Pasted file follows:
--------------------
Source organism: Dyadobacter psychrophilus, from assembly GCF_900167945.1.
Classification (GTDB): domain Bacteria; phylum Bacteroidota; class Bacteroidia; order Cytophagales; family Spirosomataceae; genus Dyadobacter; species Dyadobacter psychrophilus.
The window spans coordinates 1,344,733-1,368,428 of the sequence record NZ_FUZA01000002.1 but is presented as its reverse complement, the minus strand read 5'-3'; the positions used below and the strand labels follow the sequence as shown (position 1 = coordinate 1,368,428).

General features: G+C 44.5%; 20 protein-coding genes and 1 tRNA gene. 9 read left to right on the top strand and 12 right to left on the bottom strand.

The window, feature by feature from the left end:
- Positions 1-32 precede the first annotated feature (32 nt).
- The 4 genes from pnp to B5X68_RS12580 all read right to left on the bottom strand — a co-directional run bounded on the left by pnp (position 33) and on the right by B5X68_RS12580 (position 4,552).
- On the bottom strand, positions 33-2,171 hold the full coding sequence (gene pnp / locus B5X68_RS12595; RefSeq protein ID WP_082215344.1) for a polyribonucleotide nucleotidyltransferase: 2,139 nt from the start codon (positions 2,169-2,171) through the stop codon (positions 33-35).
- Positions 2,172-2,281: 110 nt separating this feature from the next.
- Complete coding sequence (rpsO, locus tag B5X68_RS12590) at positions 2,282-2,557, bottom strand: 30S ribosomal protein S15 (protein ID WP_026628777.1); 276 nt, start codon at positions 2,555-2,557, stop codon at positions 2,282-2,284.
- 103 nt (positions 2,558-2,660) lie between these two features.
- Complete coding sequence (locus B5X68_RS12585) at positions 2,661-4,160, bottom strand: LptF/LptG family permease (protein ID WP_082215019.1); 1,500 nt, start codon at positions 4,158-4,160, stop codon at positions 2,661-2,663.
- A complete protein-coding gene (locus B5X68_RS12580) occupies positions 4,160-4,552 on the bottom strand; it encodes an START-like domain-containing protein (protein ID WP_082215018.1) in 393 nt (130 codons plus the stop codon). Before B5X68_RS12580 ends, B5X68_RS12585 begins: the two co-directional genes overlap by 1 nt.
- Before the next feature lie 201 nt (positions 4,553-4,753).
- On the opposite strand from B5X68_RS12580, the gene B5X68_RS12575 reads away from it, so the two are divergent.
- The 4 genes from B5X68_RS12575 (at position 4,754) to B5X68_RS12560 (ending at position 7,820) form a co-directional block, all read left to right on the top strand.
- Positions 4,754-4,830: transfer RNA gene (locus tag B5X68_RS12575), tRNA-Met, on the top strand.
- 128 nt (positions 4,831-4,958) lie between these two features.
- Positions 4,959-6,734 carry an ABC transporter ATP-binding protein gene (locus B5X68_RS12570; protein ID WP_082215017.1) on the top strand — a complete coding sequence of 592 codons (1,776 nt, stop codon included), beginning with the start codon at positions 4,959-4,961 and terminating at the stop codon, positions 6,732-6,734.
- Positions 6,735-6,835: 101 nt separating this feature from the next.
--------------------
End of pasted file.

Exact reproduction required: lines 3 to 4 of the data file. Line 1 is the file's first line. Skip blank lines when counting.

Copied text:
The window spans coordinates 1,344,733-1,368,428 of the sequence record NZ_FUZA01000002.1 but is presented as its reverse complement, the minus strand read 5'-3'; the positions used below and the strand labels follow the sequence as shown (position 1 = coordinate 1,368,428).

General features: G+C 44.5%; 20 protein-coding genes and 1 tRNA gene. 9 read left to right on the top strand and 12 right to left on the bottom strand.